Archive for August, 2004

The Village

Unlike Roger Ebert (note: Ebert’s indignant negative review is a thing of beauty) and Stephanie Zacharek, I never promised Disney, Touchstone, or M. Night Shyamalan that I wouldn’t reveal the plot twists in Shyamalan’s most recent film, The Village (IMDB). I will try to put most of these revelations below the fold to protect readers who haven’t seen the film, but hopefully my review of the film will protect readers from ever seeing the film in the first place. In my initial conversations with Jim about the film, we did work out a fairly interesting “symptomatic” reading of the film, noting that The Village has a fairly engaging treatment of “isolationism,” of the need to withdraw from a dangerous and threatening world. Such an allegorical reading works pretty well, but in retrospect, I’m a little less impressed with the way in which the film works out that concept.

The basics of the plot: we begin with a small, isolated 19th century village where the villagers are threatened by a group of creatures who live in the woods beyond the edge of the village. These creatures (who have a pseudo-ominous name I’m too lazy to re-type) have, according to the elders, killed villagers who fail to observe the rules of the truce (don’t wear red, don’t go beyond the edge of the woods, etc). The elders succeed in frightening the children of the village from ever stepping foot into the woods to find “the towns” that apparently exist nearby. Despite these dangers, the villagers lead a happy, if unexciting, life, in which teenage girls are preoccupied with marriage, and schoolteachers recite lessons to attentive students (that part I liked). However, because of an “accident,” it becomes necessary to go to the towns to obtain “medicines” that will save one of the villagers. I’m probably revealing too much above the fold and do so at the risk of incurring the wrath of M. Night.

Visually, the film is relatively interesting. Roger Deakins’ cinematography fits the film’s narrative nicely. While Zacharek faults the film for having “an Old Sturbridge Village vibe” (I compared it to an Abercrombie and Fitch, or better, L.L. Bean, catalog photograph), the artificiality of the village seemed apprpriate to the film’s overall meaning. This artificiality translates into our perceptions of the characters who inhabit the unnamed village: we have the the kindly teacher (William Hurt), the spunky blind girl (Bryce Dallas Howard), the village idiot (Adrien Brody in a rather disappointing performance and an even more disappointing make-up job), and the heroic and kind young man (Joaquin Phoenix), all recognizable stereotypes from similar fictions, and while I appreciated Dark City’s use of film noir stereotypes in conveying the artificial reality in that film, the treatment of the artificial in The Village falters considerably.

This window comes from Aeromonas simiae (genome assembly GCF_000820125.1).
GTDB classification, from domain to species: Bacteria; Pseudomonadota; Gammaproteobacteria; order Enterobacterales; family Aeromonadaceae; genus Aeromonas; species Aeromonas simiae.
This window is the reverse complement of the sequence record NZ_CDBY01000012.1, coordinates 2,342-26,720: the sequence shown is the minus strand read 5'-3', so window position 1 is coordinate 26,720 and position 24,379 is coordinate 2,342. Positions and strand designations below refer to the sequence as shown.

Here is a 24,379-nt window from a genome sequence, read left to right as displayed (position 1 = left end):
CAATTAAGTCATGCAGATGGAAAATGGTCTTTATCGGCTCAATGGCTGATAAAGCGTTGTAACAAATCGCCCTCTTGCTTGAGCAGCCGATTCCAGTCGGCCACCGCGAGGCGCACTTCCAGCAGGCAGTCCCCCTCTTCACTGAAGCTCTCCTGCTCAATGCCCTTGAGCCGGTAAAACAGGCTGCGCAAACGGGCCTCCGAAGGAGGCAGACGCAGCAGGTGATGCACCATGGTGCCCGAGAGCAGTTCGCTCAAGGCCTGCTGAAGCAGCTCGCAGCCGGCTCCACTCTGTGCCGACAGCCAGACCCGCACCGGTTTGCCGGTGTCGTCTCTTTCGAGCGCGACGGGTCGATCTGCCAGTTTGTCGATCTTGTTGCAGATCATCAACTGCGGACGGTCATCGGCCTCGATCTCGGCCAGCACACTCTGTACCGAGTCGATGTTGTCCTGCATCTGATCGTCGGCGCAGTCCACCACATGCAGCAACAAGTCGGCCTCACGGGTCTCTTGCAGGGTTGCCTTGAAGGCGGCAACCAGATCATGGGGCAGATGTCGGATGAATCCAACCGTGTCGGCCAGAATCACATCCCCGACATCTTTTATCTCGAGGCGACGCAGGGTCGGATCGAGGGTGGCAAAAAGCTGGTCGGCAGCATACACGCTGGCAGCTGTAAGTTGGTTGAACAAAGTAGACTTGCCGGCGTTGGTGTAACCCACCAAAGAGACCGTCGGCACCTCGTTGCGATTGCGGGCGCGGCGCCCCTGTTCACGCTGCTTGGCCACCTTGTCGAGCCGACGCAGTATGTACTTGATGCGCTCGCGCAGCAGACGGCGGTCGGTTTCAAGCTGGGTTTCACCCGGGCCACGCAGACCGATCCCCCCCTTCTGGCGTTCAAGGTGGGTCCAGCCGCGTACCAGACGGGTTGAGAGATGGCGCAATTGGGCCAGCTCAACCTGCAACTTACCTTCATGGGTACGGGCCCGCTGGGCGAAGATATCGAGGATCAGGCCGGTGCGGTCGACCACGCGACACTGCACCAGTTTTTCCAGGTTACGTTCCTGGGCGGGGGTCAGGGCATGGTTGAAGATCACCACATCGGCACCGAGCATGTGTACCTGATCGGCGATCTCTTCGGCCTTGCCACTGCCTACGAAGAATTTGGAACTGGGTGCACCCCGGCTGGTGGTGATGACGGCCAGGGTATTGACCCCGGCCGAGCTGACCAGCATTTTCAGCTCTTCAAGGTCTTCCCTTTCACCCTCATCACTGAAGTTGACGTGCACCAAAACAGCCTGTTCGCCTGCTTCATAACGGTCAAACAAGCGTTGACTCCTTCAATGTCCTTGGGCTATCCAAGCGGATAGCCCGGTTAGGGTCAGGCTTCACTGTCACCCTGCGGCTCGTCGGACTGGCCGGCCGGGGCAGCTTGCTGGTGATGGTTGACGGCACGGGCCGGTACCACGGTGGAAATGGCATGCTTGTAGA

Spoilers ahead.

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Interstate 72 Revisited

Returned late yesterday evening from visiting friends in Champaign-Urbana for the weekend. I had a great time, and now I’m finally in front of a functioning computer with a working modem for the first time in days, so here are some basics about my weekend. I got to spend a lot of time with Jim, Renee, and Rowan. It was terrific to catch up with JR&R, especially Rowan, who is now aged 10 months.

Before taking the Brittain Fellowship at Tech, I taught for two years at the University of Illinois in a non-tenure track position, a job I deeply enjoyed. NTT’s at Illinois often get the chance to teach upper-level film and literature courses, which is pretty rare, and C-U is a fairly cosmopolitan college town (and getting better). While in C-U this weekend, I had the chance to revisit some of my favorite C-U haunts, including Cafe Kopi, where I wrote and revised countless pages of my dissertation, and the coolest video store I’ve ever encountered, That’s Rentertainment, where I rented most of the movies I discussed in my dissertation. It was also very exciting to see the improvements in the New Art Theater, and I enjoyed visiting the C-U Farmer’s Market, something I was too lazy to do when I lived there before (my antipathy towards mornings is well-documented). The only “negative:” I was bummed to learn that I would be missing a Barack Obama speech in Champaign by two days (he’ll be speaking, I believe, at the Champaign YMCA).

I also had the chance to catch up with one of my dissertation advisors, who now teaches at UIUC. Over coffee, she made some great suggestions about my Capturing the Friedmans paper, including the observation that CTF might be compared to An American Family, the pioneer 1970s PBS “reality TV” show about the Loud family. More details on the paper (and that comparison) coming soon.

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